It may not be necessary to have the charisma of Bill Gates or the late Steve Jobs to sell a new idea successfully but even getting your product to the first stage of development can take a certain degree of fraternising. The need for ‘networking’ among entrepreneurs was recently noted by a group of prominent Arab businessmen who obtained the support of vivacious, U.S. venture capitalist and deal-maker Bill Glynn, to launch an exclusive, members-only networking club supporting corporate entrepreneurship and innovation in the Middle East. ‘The Firm’ is hand-picking its membership of corporate ‘intrapreneurs’ – those working within organisations - business development experts and potential investors, to create a platform on which new ideas can connect with capital and know-how.
While membership at The Firm may be out of the league of most independent, small innovators, some sort of networking is vital to getting a good idea off the ground. No matter how recently-formed an idea, the sooner you start talking about it the better chance it has of success, says Stephen Mezias, INSEAD professor of entrepreneurship and family enterprise whose recent research, ‘Audiences, Firms and Networks: A Simulation Study of the Emergence of New Industries’ looked at the very early stage of product development. Establishing network ties is as important as finding resources or giving your product a recognised identity, Mezias says, noting the right ties can help bring in the money and legitimacy.
Surviving the early years
“The vast majority of firms die very quickly before they even employ another person, that’s a fact I don’t think can be changed,” Mezias told Knowledge. “But I think we can work on the margins to try and make sure that those firms that do make the first stage can be more successful. Our interest was to look at the very early stages of development, at what things made a difference to the firm’s survival rate, and our findings were that networking connections were absolutely crucial.”
As there is little, if no, data on firms so new they haven’t even been noticed by industry-watchers, the study used a simulation model to collate information from real data and show the implications of various scenarios. It looked at what happens when rival firms network with one another and exchange information about how they should organise themselves and present their product to attract legitimacy with both potential customers and investors. It also looked at what happens when stakeholders network with each other and when firms and stakeholders network together.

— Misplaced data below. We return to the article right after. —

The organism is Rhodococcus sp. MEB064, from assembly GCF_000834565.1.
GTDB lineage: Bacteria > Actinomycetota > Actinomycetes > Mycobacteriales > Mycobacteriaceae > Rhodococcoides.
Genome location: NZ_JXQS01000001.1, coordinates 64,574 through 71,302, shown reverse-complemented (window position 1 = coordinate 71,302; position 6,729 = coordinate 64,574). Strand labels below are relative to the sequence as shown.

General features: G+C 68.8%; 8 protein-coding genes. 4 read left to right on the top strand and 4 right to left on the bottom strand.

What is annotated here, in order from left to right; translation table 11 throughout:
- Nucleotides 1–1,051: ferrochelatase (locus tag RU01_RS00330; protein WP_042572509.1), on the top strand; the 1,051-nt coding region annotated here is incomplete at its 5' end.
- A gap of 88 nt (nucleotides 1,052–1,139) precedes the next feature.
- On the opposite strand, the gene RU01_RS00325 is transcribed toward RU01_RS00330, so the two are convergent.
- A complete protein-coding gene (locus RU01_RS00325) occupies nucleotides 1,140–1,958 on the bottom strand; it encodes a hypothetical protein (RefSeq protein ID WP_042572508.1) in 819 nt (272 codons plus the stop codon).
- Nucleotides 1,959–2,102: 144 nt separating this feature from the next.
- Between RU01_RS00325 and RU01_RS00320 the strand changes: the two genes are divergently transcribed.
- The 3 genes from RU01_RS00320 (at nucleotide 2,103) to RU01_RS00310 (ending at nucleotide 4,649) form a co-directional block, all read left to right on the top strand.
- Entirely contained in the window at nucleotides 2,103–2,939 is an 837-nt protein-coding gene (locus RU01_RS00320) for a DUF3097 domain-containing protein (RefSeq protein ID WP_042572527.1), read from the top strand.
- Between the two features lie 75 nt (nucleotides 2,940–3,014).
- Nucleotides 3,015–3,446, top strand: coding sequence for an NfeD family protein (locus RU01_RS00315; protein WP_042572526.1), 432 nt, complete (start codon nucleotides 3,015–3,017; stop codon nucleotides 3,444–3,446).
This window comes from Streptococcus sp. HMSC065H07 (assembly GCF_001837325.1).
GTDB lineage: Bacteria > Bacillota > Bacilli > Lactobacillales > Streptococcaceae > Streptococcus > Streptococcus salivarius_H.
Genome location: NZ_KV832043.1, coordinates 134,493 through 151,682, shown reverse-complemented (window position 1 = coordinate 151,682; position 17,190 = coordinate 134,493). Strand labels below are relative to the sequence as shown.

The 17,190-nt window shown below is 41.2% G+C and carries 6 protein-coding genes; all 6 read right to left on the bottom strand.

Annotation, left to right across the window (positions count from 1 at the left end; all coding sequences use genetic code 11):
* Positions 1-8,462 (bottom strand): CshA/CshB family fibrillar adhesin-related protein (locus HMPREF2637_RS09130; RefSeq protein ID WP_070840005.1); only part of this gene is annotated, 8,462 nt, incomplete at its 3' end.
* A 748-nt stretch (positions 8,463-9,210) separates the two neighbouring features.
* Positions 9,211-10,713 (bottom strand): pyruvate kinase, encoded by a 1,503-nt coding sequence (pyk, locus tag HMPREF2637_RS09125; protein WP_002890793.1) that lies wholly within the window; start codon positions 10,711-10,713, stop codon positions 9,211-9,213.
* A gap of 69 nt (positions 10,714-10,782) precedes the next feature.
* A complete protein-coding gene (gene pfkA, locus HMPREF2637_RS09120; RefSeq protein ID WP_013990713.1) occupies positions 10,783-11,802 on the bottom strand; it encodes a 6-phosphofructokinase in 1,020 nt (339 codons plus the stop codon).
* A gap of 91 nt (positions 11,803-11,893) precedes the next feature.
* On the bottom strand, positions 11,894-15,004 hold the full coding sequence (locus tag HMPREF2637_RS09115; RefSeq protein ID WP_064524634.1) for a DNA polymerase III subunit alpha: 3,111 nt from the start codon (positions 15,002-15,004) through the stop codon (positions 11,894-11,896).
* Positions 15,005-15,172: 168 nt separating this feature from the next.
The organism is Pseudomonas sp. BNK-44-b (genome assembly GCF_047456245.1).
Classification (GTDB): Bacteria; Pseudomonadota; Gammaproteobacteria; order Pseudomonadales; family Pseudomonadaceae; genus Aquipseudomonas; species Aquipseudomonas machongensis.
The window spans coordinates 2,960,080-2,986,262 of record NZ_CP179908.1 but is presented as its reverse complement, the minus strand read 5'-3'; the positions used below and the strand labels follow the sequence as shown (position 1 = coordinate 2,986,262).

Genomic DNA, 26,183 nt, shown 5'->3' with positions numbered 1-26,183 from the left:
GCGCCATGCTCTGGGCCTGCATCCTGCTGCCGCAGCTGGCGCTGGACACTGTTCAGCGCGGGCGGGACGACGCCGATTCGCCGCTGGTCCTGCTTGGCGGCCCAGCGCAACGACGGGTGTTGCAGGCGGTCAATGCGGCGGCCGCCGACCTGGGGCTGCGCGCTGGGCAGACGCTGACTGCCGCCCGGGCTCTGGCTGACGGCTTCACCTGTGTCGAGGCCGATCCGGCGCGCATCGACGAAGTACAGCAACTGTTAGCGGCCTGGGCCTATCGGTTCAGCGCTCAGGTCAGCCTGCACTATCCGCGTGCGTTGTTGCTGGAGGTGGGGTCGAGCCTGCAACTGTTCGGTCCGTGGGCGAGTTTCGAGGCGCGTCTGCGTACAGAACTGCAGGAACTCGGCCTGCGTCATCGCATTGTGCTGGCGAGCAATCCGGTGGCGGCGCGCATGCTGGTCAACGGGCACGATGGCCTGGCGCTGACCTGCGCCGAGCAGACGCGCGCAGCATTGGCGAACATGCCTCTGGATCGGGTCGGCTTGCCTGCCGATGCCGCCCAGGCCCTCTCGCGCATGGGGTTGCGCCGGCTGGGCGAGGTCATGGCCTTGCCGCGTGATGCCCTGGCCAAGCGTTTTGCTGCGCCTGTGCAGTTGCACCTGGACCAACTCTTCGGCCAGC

“In essence we find the existence of ties of all those types increase the survival rate and increase the growth rate of the new industry,” Mezias says.
Government and policy makers can help entrepreneurs – and promote new industries - by providing platforms to enable networking to take place. In the Middle East’s Gulf region, where governments are working hard to encourage new industries and diversify their economies away from resource-based sectors, billions of dollars are being spent creating hubs where entrepreneurs in specifically-identified industries can set up surrounded by like-minded firms.
“Clearly putting people in the same place is one way to make sure those network ties happen,” Mezias says. “But this is not always possible and I think we also want to reflect about what kinds of ties might be necessary to encourage the communication that our studies suggest are necessary. For example, how do we facilitate the exchange of very specialised knowledge?”
Ties between firms and universities are another very important link, he says, noting the contribution Stanford University made to creating the Silicon Valley.
“I don’t think Silicon Valley was a success simply because a bunch of people in high-tech industries were close to one another. … It came about because of many factors including the growth of the Stanford engineering schools and the role of specific people who really proselytised knowledge and new industry creation. I think putting people together, giving them a platform where they can exchange information, and easing access to government policy-makers who can facilitate help when they need it is important,” he says.
This could be through conferences, exchange programmes, special events and on-line collaborations.
While the internet has made it easier for entrepreneurs in new industries to swap ideas and get information on-line, even this is limited. “When it comes to very specific information in these very new areas, it’s not always available,” Mezias says. “When you want to know obscure but important facts, particularly when they are tacit, such as what kind of setting to use with a specific material on a certain machine, face-to-face interaction becomes absolutely critical.”
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